We asked those survey-takers who currently own, or plan to buy, a smartwatch (37 percent of our overall sample) whether they would be more likely to book a room at a hotel that has this sort of functionality enabled. (Note: We only asked this question to those who have or plan to own a smartwatch in 2015 because the devices aren’t as widespread as smartphones yet.)
A combined 63 percent say they are “more likely,” to some degree, to book a hotel that has smartwatch capabilities over one that does not, while 28 percent say they would be “much more likely.”
These findings belie the relatively low market penetration of these wearable devices. Indeed, 63 percent of respondents in our sample overall don’t own or plan to buy a smartwatch, and much of the general public doesn’t see this new entry into the wearables market as particularly useful right now, given both the expense and lack of unique features.
However, with so many companies introducing their own version within the last year, the global smartwatch market is estimated to grow by about 97 percent year-over-year from 2015 and 2019. Many of these sales are likely to be to millennials, as this age group includes the most early technology adopters—more than half of those between 18 and 34 say they want to be the first to have the latest technology.
When we break down the above chart by age, a majority of respondents between 18 and 34 years old say they are “much more likely” to choose a hotel that uses smartwatch technology than a hotel that doesn’t. (Note: No one in the 18 to 24 or 65-plus age groups chose “moderately likely,” and “no more likely” choices were removed.)
Despite conflicting opinions in the general market about whether or not smartwatches will become more popular, it’s clear that there is significant interest in using this new technology for hospitality purposes, particularly among younger travelers.
Lobby technology isn’t as new as others in this report: Many hotels currently offer guests information such as weather, flight updates, news or recommendations for local attractions through interactive lobby touchscreens. Guests can use these to swipe, pinch and drag items on-screen as if they were large smartphones.
Thirty-seven percent of respondents say they would be “moderately” or “much more likely” to choose a hotel with this technology than a hotel without it.
Lobby technology also includes self check-in kiosks for guests who would prefer to skip the front desk and go straight to their room. In a previous report, we identified several benefits of self-service technology, such as faster check-in for guests and upselling and marketing opportunities.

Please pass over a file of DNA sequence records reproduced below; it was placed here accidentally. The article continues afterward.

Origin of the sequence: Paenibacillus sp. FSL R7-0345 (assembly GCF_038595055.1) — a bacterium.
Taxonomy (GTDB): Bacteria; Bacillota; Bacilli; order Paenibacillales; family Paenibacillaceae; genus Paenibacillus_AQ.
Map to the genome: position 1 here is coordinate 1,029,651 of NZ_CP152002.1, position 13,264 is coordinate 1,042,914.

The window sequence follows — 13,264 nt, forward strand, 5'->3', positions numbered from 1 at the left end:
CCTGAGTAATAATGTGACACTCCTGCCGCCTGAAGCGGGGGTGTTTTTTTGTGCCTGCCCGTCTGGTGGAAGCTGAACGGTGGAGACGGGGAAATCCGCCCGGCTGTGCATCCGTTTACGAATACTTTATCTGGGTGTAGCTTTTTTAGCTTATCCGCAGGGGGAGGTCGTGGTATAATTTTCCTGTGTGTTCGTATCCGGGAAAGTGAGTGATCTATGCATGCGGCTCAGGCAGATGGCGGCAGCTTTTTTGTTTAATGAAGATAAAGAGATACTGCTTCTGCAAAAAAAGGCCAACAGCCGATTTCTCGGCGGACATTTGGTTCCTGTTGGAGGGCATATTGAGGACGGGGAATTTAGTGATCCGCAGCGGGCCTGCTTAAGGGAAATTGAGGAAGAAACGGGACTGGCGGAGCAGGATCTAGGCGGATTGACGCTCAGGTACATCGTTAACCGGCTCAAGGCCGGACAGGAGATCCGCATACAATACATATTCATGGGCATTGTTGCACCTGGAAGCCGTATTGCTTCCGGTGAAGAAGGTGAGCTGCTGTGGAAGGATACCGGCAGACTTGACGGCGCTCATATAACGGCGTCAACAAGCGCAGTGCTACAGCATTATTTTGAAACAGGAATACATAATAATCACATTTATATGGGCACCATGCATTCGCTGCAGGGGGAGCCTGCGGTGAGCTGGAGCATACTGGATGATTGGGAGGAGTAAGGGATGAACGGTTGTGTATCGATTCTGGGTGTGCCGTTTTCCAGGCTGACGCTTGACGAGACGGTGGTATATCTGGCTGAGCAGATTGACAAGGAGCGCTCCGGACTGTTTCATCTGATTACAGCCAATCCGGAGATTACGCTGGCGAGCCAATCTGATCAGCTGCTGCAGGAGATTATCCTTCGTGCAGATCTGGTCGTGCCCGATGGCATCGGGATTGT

Gene Hopper manages strategy and alignment for Monscierge, which offers software and interactive technology (including lobby touchscreens) for the international hospitality industry. She explains that, at least for millennials, the absence of lobby technology could actually be a detriment to hotels, since it’s a technology these guests are now accustomed to. So, while our respondents may not indicate a strong preference for lobby technology, this may simply reflect how commonplace it has become.
“It’s not that they would choose [a hotel with] this technology over another—[rather,] they come in expecting it,” Hopper says.
Facial recognition technology, in which biometric software (which analyzes biological data) linked with cameras can identify an individual from afar based on an image of their face, might seem like something from a science-fiction movie. However, it’s been used by the retail industry and law enforcement for many years to spot known shoplifters and even to track the age and gender of customers.
When asked if they would be more likely to book at a hotel that could offer increased personalization by using facial recognition technology, 41 percent of respondents say they would be at least “minimally more likely.”
Allen Ganz works on digital media solutions and biometrics for NEC—a company that offers various technologies, including touchscreens and facial recognition systems, for hotels. He says this level of interest is a good sign for the future of a technology that isn’t yet top-of-mind for many consumers.
“That statistic is encouraging to me, especially since this technology hasn’t made its formal debut,” Ganz says. “It actually marries nicely with the interest we’re seeing with major [hospitality] brands.” (He is not, however, permitted to name the brands that are currently pursuing this technology through NEC.)